Apple Likely to Face More Patent Battles in China

Apple Likely to Face More Patent Battles in China

Apple is likely to face more patent battles in China, as The WSJ reports three Chinese companies, Huawei, Qualcomm and ZTE, sit atop the rankings for the most international patent filings.

Apple Likely to Face More Patent Battles in China

WSJ:

Last year, Huawei, the world’s third-largest smartphone maker and the leader in the telecommunications-equipment market, was the largest filer of international patent applications under the Patent Cooperation Treaty, which makes it easier for companies to file patents in multiple countries […]

Patents are also playing a role in the harsher mobile landscape Apple and Samsung are navigating in China, where regulators increasingly insist that foreign companies play by Beijing’s rules.

Recently, Apple was hit by a ruling by the Beijing Intellectual Property Office, informing it that it would have to cease selling the iPhone 6 and iPhone 6 Plus within the city after Chinese firm Shenzhen Baili claimed the design of the two phones copied its own handset, despite evidence to the contrary. Shenzhen Baili itself is nearly out of business, and it was later revealed that the company likely made the claim against Apple as a PR stunt.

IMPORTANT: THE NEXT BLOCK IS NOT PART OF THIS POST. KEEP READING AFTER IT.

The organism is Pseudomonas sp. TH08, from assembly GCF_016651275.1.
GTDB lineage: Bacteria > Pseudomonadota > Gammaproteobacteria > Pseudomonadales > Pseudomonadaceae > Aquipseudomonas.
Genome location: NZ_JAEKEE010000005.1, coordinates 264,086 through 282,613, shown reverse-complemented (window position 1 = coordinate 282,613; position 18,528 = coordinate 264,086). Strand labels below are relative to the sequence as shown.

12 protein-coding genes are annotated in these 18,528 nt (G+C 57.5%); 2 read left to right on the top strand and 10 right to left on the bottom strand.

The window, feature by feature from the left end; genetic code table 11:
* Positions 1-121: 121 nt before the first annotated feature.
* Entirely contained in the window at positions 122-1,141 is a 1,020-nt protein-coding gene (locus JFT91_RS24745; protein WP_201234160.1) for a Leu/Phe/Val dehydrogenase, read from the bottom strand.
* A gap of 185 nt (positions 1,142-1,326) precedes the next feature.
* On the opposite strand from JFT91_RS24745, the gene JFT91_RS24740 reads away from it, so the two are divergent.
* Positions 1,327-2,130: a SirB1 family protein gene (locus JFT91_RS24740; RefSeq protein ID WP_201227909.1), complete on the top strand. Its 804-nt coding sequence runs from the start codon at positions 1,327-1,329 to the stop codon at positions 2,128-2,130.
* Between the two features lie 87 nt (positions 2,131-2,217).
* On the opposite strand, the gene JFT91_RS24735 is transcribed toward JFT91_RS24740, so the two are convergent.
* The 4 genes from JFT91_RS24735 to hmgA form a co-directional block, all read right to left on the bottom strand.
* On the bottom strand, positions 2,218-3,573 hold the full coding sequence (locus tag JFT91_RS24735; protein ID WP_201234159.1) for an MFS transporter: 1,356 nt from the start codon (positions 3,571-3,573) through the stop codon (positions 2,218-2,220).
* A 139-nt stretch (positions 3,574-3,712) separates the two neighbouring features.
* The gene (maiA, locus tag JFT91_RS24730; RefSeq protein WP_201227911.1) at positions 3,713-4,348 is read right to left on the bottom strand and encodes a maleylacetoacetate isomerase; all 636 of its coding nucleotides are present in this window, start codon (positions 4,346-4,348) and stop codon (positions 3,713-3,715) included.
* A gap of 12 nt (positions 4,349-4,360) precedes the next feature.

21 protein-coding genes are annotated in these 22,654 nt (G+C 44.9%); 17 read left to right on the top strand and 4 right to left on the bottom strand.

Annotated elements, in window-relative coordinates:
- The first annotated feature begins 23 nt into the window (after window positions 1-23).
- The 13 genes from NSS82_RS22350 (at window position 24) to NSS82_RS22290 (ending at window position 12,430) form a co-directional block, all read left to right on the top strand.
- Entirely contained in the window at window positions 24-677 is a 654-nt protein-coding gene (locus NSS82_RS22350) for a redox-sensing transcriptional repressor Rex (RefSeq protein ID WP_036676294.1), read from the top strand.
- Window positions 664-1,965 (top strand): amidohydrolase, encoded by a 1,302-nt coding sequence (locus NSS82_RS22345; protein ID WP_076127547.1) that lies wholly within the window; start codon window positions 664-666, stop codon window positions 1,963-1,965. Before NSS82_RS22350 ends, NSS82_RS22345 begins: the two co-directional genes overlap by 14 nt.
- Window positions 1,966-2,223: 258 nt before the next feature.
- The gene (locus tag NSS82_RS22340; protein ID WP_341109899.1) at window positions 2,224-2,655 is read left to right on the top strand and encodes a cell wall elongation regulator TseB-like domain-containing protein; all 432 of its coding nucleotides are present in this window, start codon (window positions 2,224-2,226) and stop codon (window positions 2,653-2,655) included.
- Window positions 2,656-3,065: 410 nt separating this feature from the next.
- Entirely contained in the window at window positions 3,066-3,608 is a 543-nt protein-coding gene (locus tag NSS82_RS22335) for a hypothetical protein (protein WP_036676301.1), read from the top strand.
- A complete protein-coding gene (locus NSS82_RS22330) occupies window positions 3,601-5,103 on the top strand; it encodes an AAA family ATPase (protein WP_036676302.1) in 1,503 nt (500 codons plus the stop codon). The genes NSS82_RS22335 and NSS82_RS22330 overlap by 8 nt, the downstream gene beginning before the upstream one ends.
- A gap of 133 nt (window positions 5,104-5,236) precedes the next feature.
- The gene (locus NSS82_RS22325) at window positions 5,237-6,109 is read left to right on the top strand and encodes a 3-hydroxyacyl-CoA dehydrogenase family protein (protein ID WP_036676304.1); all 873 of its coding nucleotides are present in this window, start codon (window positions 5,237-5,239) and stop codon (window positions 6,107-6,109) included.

While Apple did manage to obtain a stay on the cease and desist order, a final ruling could go either way. Apple previously lost the exclusive rights to the iPhone trademark in China to a Chinese leather goods maker.

A Shanghai lawyer believes it is likely Apple will see more lawsuits from Chinese firms:

“We are going to see a lot more Chinese companies filing patents outside China, and more deals and lawsuits involving patents and technologies,” said Benjamin Bai, a partner at Allen & Overy LLP in Shanghai who advises Chinese companies on international intellectual-property strategies.

Apple is making moves to shrink the amount of possible patent court battles it may have to face in the future, as the Cupertino firm and Huawei have reportedly struck a licensing deal where the U.S.-based company is paying royalties for the Chinese company’s patents.

(Via 9to5Mac)

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